Wednesday, 13 June 2007

Rokumonsen - 六文銭

After visiting the Sensoji at Asakusa and shopping at the Nakamise street, we decided to have lunch at this cook-it-yourself Okonomiyaki restaurant, as recommended by a travel guide book. The restaurant is called the Rokumonsen - 六文銭, literally, it means Six Cents. Of course the food there cost more than six cents!

According to the travel guide, there are two outlets in Asakusa...the main restaurant and a smaller outlet. Both are within walking distance from the Sensoji. Somehow, the map provided was not very detailed, we had to "ask" around before we could locate the main restaurant. As we don't understand or speak Japanese language, we could only used sign language when asking for directions. Hence, it took us a while to finally locate the restaurant. Guess what, it was closed for renovation! We had to make our way to the other smaller outlet...after missing a few turns and stopping to ask for directions, we finally found the outlet which was located on a side street on the second floor of a small building.

Once we settled down to our table (which was fitted with a hot plate), I ordered a few types of okonomiyaki and Monjayaki to try.

Okonomiyaki is a pancake-like dish that is cooked with batter and various ingredients such as diced seafood, meat and vegetables. The mixture of batter and ingredients is then cooked over a hot plate (teppan). The name of this dish means "cook what you like, the way you like" as okonomi means "what you like" or "what you want", and yaki means "grilled" or "cooked".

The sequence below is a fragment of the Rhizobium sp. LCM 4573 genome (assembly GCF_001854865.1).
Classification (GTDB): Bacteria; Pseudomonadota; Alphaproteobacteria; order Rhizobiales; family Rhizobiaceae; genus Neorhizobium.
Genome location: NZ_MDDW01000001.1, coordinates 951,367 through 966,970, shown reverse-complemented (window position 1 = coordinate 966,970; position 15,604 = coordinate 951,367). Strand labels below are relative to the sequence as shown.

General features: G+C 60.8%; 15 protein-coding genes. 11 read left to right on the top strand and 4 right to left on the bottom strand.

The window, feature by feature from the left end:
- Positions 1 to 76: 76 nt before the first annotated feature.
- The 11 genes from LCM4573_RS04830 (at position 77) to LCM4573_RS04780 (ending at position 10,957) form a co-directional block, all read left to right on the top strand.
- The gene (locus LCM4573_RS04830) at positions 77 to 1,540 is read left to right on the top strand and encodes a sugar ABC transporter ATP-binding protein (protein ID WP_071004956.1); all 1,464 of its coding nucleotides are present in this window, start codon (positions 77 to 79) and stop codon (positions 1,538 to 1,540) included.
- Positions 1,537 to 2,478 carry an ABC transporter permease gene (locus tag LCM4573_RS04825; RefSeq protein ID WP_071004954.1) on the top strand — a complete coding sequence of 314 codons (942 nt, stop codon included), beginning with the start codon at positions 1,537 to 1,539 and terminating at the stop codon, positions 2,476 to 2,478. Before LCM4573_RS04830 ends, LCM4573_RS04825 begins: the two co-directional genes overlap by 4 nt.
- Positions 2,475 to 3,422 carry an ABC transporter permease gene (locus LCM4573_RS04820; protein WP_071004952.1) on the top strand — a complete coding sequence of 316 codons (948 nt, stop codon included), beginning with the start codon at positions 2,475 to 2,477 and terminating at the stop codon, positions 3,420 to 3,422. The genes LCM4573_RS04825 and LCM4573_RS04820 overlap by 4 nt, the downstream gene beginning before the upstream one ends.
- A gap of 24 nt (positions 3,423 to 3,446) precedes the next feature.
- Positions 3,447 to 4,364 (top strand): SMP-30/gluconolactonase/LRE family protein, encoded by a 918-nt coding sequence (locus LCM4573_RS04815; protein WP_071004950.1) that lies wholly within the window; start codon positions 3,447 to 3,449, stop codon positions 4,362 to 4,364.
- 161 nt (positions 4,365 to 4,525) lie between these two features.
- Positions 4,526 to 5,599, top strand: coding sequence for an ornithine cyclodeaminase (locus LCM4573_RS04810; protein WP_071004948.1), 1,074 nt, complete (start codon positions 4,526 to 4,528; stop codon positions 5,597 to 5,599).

Monjayaki is somewhat similar to okonomiyaki, except that the batter is more liquid and runnier than okonomiyaki.

We requested the restaurant staff to show us how to cook the okonomiyaki since we had no idea how to cook it. There's a picture showing the steps, but they were all in Japanese.

The staff came with bowls of raw ingredients. She first oiled the hot plate with cooking oil and instructed us to mix the raw ingredients in each bowl. She then poured each bowl of raw mixture onto the hot plate. With the help of two metal spatulas, she pushed and shaped the pancakes.

We were left on our own to cook the Okonomiyaki and flipping them over when done. All the while, we were keeping an eye on how the locals at the other tables were cooking their dishes.

The staff then showed us how to brush the top of the Okonomiyaki with sauce, and finally, served with mayonnaise and topped with lots of dried bonito shavings.

The cooking method for Monjayaki is slightly different. The staff first poured the ingredients onto the hot plate...stir-fry a little, then made a hole in the middle of the ingredients before pouring in the batter.

The kids found it very entertaining just watching the cooking done right in front of them...with the sizzling and the confused looks written over their parents ;'p

The cooked Monjayaki...yum yum!

For dessert, we ordered the restaurant's speciality...fruit sherbets. There were lemon, orange, apple flavours to choose from.

The sherbets certainly cooled down the heat from the hot plate and the Okonomiyaki dish.

This was yet another fun dinning experience we had in Tokyo =)

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